The military counts on it. Each branch uses high-tech simulations: Battlemind (now called Resilience Training) is an Army and Marine Corps exercise in which troops inside a Humvee experience an IED attack and firefight. These exercises do more than train scared recruits to function amid the chaos and destruction of combat. They also serve as a kind of boot camp introduction to the potentially damaging effects of fear and anxiety. Among the worst of these, post-traumatic stress disorder (PTSD)—the crippling constellation of flashbacks, nightmares, severe anxiety, and other symptoms—today afflicts some 300,000 combat veterans of the wars in Iraq and Afghanistan.
“PTSD is the signature wound of these wars,” says Paul Lester, PhD, an Army research psychologist. And the Department of Defense (DOD) has been waging an all-out offensive against it. Much of the multibranch, billion-dollar effort is focused on developing effective treatments for those already diagnosed. But the DOD also wants to prevent PTSD and has turned to brain science for answers. The ultimate goal: to create more mentally resilient soldiers and sailors, combatants armed with what one DOD-funded researcher calls warrior brains.

The Brain on Fear
“Fear is the enemy,” says Comdr. Eric Potterat, PhD, a Navy Special Warfare group psychologist. The mental stress of war has claimed more casualties in Iraq and Afghanistan than bombs and bullets. “Psychological trauma can have profound negative effects on brain function,” says James B. Lohr, MD, who spent 12 years as chief of psychiatry at the Veterans Affairs Healthcare System in San Diego.

Fear should be our best friend. It’s a chemical reaction, a signal to pay attention to a threat. It’s our brain alerting us to danger, triggering the classic fight-or-flight response—sweaty palms, dry mouth, an increase in breathing and heart rate, a jolt of adrenalin—to help us survive. But when the brain doesn’t return to normal after a stressful incident, or when there are too many incidents, this hormone-driven alert system can turn toxic. The nature of our post-9/11 conflicts—enemy combatants embedded among civilian populations, using unconventional tactics and weapons like IEDs—has been especially hard on soldiers, says Lester: “They are in combat more frequently, with an enemy that uses terror as a weapon.” To Lester, recent military practice—like troops serving multiple combat tours with little time in between to recover—is practically a formula for creating PTSD.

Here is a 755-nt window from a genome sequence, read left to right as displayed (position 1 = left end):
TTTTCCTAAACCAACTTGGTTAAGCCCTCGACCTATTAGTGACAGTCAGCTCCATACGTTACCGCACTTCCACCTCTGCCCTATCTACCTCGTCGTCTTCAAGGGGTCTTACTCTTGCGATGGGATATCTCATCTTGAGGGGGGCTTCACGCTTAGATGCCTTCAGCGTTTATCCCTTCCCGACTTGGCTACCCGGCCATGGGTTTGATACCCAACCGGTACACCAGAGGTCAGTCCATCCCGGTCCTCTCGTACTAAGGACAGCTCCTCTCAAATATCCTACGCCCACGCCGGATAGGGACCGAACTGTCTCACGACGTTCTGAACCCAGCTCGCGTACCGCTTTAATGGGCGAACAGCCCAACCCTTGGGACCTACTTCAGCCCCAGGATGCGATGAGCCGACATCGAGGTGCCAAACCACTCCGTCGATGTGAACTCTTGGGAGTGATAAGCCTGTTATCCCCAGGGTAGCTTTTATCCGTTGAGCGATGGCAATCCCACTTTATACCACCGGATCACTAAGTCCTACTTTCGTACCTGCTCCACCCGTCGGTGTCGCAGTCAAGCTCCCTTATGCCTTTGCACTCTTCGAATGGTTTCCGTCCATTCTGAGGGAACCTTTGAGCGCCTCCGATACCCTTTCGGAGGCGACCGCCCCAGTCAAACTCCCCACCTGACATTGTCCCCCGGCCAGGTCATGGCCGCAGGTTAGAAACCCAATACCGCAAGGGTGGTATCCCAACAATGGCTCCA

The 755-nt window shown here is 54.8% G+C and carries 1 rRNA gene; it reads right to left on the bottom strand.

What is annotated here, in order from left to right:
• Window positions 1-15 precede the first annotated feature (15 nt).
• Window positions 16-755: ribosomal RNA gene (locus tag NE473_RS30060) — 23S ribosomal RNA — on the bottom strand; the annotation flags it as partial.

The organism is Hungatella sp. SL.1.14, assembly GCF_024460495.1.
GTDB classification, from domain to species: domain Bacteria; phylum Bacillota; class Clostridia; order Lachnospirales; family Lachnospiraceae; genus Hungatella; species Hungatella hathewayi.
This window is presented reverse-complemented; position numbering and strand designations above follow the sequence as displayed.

The Inner Warrior
To understand what goes wrong in the brains of combat veterans who develop PTSD, and to try to prevent it from happening to others, neurobiologist Lilianne Mujica-Parodi, PhD, has spent years tossing volunteers with sensors all over their bodies out of airplanes. Her Navy-funded research measures physical fear responses, comparing sheer fright factors to the results of mental-processing tests she administers before, during, and after the skydiving flight.
Mujica-Parodi has discovered that in most cases, the brain does some predictable things when a human jumps out of a perfectly good airplane. Stress hormones flood the fear-response system, and thoughts narrowly focus on one thing: getting out of the air and onto the ground.
There are, however, the unflappable few subjects who don’t experience this wild swing of mental and physical reactions. They demonstrate some of their clearest thinking in the middle of a plunge, and when it’s over, their fear-response systems quickly return to normal.
“You don’t want someone without a fear response at all,” Mujica-Parodi says. “That’s not brave; that’s just abnormal. But a high stress response is also unhealthy.” The optimal fear response, she says, accurately assesses risk, saves room for cognitive thought, and rapidly returns to baseline when the danger passes. Brains that can do this are a gift of DNA, according to Mujica-Parodi, what she calls warrior brains. The soldiers who possess them benefit from an ideal balance of neurological and biological responses.
Using brain scans, Mujica-Parodi has seen how the fear-response system “cools down” faster in warrior brains than it does in the brains of more vulnerable subjects.
While her research is still experimental, Mujica-Parodi maintains that it’s now possible to identify someone with either a warrior brain or a vulnerability to stress disorders with the same certainty that we can diagnose an increased risk for diabetes. She envisions a day in the future when a brain scan will be part of military training, though there are no plans in any branch for such screening, which would surely raise a host of ethical issues. “You wouldn’t accept someone in Special Forces if he had weak legs,” she says. “Soon we’ll be able to screen people for emotional weaknesses. A person with an incapacitating fear response is a danger to himself, his team, and the mission.”